Back on September 1, 2007, GE stock hit $41.40 per share. It is currently trading around $21.30 or nearly 50% from its peak.
Ultimately, CEO Jeffrey Immelt must bare the ultimate responsibility for this lackluster performance. Fairly or unfairly, GE Capital expanded aggressively and collapsed under his watch and he is responsible for guiding the proverbial ship through the storm. So it is with that in mind that I seek to analyze what I perceive to be GE’s current strategy and recommend a new one to improve shareholder value.
What Businesses are in GE?
Looking at GE we see a massive, diversified, and profitable conglomerate with a lot of very good but very unrelated businesses. NBC, airplane engines, and commercial financing carry only so many opportunities for cost reduction and economies of scale.
Their businesses also include medical devices, power generation, and household appliances. Within the power generation segment they sell gas turbines, generators, Integrated Gasification Combined Cycle technology (IGCC systems convert coal and other hydrocarbons into synthetic gas), steam turbines, nuclear reactors, nuclear fuel and support services, and motors and control systems for oil and gas extraction and mining. In just that segment of the business they have an astonishing range of products. Any one of these products would serve as a large and viable business in and of itself, but GE has them all rolled up under its corporate umbrella.
Analyzing GE’s Business is a Frickin’ Nightmare
And therein lies the problem: Analyzing GE’s business and where its going is an absolute nightmare. I could expound on any one of those products ad nauseum, but GE’s current composition requires a simply massive amount of analysis to assess and understand the risks involved with ownership (I might add this is a criticism that can be levied on many companies in this day and age). That ripples out amongst investors whether they’re institutional or individual.
Since the financial collapse, investors are far more risk averse and naturally so. Hence the rush into gold during the past two plus years. So looking at GE with all of its subsidiaries and a balance sheet that includes a very large financial component ($322 billion in receivables for GE Capital alone), its easy to see why investors have said “why bother” over the past decade. Add this to the fact that the company is exhibiting tepid revenue growth and the list of concerns to an investor is daunting.
One would tend to think that General Electric’s diversification across both product lines and geography would have done a better job protecting it from the maelstrom of 2008. The problem with major financial crises is that correlations between assets tend to increase meaning that businesses with different exposures to the ebbs and flows of the business cycle suddenly all react negatively to it.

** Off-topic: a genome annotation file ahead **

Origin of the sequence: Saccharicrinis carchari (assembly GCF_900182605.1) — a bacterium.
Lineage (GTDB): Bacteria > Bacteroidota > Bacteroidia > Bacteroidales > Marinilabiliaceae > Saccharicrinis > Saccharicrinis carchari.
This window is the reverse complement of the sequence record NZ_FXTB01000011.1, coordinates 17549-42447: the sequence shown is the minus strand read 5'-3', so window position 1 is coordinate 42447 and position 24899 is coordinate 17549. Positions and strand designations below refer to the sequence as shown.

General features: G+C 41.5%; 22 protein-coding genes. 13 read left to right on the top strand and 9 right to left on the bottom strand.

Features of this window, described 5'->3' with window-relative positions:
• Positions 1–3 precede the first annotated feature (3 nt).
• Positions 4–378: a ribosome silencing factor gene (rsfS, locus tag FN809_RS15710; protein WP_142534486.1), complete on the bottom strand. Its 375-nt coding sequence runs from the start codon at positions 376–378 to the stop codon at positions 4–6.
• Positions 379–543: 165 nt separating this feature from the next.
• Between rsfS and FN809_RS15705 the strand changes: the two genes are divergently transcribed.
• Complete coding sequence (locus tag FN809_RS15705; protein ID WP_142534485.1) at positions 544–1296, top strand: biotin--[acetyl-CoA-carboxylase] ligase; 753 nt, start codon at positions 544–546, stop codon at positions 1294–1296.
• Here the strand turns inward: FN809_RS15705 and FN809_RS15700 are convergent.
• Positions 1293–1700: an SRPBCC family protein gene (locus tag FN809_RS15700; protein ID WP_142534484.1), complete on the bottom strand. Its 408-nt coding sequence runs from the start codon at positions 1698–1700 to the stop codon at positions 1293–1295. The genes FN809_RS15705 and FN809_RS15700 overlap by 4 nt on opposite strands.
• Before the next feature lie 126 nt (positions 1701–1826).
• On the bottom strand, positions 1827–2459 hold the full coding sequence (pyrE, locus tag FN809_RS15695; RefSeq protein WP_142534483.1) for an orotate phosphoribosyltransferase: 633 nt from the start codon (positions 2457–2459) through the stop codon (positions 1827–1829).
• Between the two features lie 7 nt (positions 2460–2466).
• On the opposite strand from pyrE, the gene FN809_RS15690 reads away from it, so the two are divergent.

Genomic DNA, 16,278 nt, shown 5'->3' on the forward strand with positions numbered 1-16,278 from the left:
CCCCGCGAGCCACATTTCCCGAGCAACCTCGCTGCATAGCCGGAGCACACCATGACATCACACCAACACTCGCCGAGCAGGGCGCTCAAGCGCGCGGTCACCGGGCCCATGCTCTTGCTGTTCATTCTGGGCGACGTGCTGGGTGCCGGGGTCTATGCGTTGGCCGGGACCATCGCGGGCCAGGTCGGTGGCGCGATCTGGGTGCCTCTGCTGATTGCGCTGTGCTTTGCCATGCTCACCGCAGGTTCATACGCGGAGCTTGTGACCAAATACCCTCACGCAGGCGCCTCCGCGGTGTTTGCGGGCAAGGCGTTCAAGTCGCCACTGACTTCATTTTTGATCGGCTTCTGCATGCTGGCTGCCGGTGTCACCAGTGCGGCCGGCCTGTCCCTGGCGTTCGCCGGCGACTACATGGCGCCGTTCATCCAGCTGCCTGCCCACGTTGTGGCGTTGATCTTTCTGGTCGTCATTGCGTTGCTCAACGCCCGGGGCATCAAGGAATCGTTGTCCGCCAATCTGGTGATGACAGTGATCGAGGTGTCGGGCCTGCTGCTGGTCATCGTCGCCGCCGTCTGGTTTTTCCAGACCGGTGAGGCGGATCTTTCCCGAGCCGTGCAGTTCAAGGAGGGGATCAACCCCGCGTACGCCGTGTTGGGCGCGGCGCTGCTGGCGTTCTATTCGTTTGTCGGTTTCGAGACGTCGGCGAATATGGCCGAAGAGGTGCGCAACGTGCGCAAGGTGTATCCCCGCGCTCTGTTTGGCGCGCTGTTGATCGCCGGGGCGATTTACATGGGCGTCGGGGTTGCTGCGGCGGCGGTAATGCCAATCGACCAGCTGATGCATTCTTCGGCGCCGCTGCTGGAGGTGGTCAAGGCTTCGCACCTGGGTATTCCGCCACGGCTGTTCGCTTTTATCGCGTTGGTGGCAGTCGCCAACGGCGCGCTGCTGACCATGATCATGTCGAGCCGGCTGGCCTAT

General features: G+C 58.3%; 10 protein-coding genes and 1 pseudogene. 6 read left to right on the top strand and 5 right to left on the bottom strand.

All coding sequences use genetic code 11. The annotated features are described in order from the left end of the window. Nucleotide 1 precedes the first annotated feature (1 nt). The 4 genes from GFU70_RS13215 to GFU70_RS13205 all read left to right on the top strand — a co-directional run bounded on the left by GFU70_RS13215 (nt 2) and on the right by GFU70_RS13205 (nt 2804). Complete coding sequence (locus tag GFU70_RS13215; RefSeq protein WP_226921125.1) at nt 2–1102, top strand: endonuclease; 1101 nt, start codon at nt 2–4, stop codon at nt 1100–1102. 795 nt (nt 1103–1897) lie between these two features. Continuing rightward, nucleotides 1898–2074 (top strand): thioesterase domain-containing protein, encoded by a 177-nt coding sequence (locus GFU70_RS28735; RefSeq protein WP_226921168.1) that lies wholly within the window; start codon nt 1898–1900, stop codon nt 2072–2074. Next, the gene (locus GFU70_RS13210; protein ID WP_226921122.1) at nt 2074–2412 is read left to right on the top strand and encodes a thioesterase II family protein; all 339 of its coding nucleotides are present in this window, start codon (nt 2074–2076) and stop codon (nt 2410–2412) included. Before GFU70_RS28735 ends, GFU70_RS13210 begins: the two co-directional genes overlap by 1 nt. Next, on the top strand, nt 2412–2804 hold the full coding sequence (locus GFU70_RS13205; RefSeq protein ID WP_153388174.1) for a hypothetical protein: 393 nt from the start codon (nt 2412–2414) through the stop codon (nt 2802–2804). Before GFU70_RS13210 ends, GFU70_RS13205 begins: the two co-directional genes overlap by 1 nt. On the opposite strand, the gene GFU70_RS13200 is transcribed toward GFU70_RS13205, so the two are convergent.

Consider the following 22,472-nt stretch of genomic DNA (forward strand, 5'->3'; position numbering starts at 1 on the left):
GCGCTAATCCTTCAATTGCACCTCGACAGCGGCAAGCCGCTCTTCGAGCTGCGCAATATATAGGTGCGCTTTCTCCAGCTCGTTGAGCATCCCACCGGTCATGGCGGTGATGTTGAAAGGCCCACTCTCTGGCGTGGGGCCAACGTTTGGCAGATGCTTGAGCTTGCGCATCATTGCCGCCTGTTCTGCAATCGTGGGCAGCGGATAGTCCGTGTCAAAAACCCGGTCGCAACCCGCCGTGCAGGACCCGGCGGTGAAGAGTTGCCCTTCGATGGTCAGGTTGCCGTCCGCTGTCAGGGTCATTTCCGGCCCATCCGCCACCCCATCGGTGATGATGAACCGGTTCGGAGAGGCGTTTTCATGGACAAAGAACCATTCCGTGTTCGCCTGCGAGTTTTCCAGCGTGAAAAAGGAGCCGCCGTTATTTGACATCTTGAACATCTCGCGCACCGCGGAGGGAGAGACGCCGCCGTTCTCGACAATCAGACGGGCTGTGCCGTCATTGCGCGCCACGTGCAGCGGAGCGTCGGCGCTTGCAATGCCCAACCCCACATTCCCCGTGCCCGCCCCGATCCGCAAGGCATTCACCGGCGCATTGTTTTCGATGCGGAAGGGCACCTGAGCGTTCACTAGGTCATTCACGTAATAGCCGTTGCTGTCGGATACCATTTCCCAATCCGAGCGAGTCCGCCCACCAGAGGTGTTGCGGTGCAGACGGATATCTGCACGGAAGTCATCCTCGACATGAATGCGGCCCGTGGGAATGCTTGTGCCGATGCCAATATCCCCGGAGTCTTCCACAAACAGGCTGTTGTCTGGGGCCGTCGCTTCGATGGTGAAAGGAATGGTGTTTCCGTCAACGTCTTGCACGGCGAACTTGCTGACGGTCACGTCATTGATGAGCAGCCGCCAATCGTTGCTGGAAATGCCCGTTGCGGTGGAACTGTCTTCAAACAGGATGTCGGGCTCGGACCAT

The implications of this for GE are that its decades long efforts to become a diversified company have been for naught because the primary argument for that diversification, safety during crises, has been proven to be nullified by severe liquidity events in the financial markets. What makes the conglomerate structure even more contradictory to the idea of diversification is that diversified assets are supposed to be independent of one another, but in a conglomerate like GE the combination ultimately serves to support each division; in effect all of the businesses become correlated even if they would not be if separate.
Another aspect of GE’s recent governing strategy that I find worrisome is their recent emphasis on using government contracts and bailouts to bolster their business. By way of a loophole in the regulations underpinning the Federal Deposit Insurance Corporation, GE was able to rescue its borderline insolvent GE Capital division by using the Temporary Liquidity Guarantee Program and issue nearly $74 billion in debt. Without that guarantee it is unlikely GE Capital would have been able to continue to function given its current business model which, like so many financial institutions that stood on the precipice, was dependent on borrowing short and lending long. Once the short-term markets tightened up, firms whose operations depended on such cheap financing faced severe liquidity issues. What this tells us is that GE Capital encumbers General Electric with so much financial risk that bankruptcy is a real danger to not just the subsidiary itself, but the entire firm during turbulent times. This has to be factored in to any analysis we do of General Electric.
Recently, the Wall Street Journal published an op-ed entitled “The Great Misallocators“. The crux of the piece was that politically allocated capital is inherently less efficient than is privately allocated capital and as a result will lead to slower economic growth than the alternative. The Wall Street Journal epitomized the relationship between GE and the United States government with the following quote from Jeffrey Immelt: “The interaction between government and business will change forever. In a reset economy, the government will be a regulator; and also an industry policy champion, a financier, and a key partner.”